Erdogan Accuses Germany of 'Nazi Practices,' Draws Berlin's Ire

Diplomatic rift between Germany and Turkey has deepened as Turkish officials address rallies in Germany in search of support to granting Erdogan new constitutional powers.

On March 5, Turkey's President Recep Tayyip Erdogan addresses the crowd at the Yahya Kemal Beyatli Show Center in Istanbul, during an event organized for the people of Tokat.
Murat Cetin Muhurdar, AFP Photo/Turkish presidential press service

German Chancellor Angela Merkel's chief of staff has condemned remarks by Turkey's president on Sunday accusing Germany of "Nazi practices," days after a local authority prevented a Turkish minister from addressing a rally there.

Peter Altmaier on Monday called President Recep Tayyip Erdogan's remarks "absolutely unacceptable." He told German public Television ARD that "Germany cannot be outmatched regarding the rule of law, tolerance and liberality."

Merkel spokesman Steffen Seibert said the German government "strongly rejected" the equation of modern Germany with Nazi Germany, adding that such comparisons downplayed the crimes of the Nazis. Seibert noted that there were strong social, economic and military ties between Germany and Turkey, but acknowledged that there were "far-reaching differences of opinion" between Berlin and Ankara at the moment.

Speaking in Istanbul on Sunday, March 6, the Turkish president fanned the flames with a stinging verbal attack."In Germany, they are not allowing our friends to speak. Let them do so. Do you think that by not allowing them to speak the votes in Germany will come out 'no' instead of 'yes?'" Erdogan said. "Germany, you don't have anything to do with democracy. These current practices of yours are no different than the Nazi practices of the past."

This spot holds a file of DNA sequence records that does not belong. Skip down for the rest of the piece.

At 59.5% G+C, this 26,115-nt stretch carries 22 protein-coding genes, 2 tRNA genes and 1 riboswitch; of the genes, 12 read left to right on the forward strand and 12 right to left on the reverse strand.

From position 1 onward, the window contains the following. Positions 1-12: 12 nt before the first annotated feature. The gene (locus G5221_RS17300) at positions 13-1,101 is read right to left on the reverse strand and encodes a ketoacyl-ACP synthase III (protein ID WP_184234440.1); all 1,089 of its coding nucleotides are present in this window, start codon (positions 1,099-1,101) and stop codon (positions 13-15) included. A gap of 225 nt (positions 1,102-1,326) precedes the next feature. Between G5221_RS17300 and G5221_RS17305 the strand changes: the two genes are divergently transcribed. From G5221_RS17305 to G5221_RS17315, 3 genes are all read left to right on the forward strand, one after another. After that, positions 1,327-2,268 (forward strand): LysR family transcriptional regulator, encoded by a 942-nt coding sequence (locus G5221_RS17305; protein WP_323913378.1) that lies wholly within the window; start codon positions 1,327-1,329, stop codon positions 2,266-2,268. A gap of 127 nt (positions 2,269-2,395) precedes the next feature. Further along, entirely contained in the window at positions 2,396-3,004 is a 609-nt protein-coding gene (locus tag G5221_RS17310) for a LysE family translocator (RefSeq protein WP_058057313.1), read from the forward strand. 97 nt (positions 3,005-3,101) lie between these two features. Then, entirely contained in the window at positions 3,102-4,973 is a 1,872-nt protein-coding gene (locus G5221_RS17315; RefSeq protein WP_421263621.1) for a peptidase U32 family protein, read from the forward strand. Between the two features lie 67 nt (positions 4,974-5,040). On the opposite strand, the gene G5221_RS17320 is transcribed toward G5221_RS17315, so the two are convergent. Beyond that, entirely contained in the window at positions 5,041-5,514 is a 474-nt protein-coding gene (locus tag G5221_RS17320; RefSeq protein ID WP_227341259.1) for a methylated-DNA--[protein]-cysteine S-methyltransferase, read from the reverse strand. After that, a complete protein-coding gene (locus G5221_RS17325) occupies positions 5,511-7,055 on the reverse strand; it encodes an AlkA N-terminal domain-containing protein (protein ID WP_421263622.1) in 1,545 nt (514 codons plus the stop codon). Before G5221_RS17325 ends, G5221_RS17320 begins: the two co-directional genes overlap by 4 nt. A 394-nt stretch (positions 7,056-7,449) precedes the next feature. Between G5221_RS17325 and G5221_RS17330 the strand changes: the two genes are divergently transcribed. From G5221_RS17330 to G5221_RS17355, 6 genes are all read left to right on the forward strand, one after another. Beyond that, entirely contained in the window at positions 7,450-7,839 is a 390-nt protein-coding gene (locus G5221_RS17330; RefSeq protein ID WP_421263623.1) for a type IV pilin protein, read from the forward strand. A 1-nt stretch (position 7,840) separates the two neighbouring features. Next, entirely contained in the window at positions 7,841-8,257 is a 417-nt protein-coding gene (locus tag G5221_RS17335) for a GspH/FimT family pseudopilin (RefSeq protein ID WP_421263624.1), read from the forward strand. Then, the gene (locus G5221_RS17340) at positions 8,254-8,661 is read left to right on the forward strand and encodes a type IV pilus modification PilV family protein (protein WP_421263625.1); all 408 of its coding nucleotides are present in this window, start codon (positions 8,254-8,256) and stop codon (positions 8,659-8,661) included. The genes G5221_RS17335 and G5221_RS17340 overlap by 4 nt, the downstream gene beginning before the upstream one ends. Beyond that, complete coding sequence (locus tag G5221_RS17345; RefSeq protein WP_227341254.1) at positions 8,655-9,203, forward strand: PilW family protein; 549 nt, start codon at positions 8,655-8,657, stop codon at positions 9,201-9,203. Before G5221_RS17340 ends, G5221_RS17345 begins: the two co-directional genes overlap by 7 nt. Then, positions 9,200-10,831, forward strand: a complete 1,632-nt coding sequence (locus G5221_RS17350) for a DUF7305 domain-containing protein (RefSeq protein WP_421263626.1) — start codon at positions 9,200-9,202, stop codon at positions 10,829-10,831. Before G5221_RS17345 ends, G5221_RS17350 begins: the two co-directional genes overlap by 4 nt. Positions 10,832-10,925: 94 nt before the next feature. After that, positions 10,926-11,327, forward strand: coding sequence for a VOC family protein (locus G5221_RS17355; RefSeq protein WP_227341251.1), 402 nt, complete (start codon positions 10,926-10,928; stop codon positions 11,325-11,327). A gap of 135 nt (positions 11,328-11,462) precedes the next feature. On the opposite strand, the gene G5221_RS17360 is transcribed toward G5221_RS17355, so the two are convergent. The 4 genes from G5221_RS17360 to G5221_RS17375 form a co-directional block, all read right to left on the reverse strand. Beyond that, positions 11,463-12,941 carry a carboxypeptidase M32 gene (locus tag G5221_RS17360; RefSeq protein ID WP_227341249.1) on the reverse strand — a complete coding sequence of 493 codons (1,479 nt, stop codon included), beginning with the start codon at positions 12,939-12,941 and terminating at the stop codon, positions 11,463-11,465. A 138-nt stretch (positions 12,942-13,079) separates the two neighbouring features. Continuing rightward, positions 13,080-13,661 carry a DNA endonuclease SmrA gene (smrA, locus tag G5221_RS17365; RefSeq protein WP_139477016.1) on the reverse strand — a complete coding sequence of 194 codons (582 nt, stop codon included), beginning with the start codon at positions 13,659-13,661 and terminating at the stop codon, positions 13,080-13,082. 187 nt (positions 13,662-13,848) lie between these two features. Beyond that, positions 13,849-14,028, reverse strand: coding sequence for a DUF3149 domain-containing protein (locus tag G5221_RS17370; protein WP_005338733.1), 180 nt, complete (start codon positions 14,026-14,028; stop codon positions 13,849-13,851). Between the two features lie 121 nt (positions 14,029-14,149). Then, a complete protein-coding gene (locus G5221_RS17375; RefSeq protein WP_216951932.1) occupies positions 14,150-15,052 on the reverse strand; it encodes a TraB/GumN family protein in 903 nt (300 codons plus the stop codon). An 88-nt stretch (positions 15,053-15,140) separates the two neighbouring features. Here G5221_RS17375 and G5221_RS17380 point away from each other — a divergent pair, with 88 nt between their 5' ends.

Germany-Turkey diplomatic tensions have risen amid Turkish plans to have government ministers address rallies in Germany in support of an upcoming constitutional referendum that would give Erdogan new powers.

On Thursday, Turkey's justice minister canceled a meeting with his German counterpart after local authorities in southwest Germany withdrew permission for him to use a venue to hold a rally near the French border that was part of a campaign to get Turks in Germany to vote "yes" in the referendum.

Turkey's economy minister, Nihat Zeybekci, was due to speak at two events in western Germany on Sunday. There are about 1.4 million people in Germany who are eligible to vote in the Turkish referendum.

Julia Kloeckner, a deputy leader of Merkel's Christian Democratic Union, told the German daily Bild that Erdogan's Nazi comparison was "a new pinnacle of immoderation."

"Mr. Erdogan is reacting like a stubborn child who can't get his own way," she told the paper.

Austrian Chancellor Christian Kern, in an interview with the German newspaper Welt am Sonntag, said it's time to pull the plug on long-stalled moves to bring Turkey into the 28-nation EU.

"We shouldn't just temporarily suspend the accession talks with Turkey but end them," Kern said. "We can't continue to negotiate about membership with a country that has been steadily distancing itself for years, during ongoing access talks, from democratic standards and principles of the rule of law."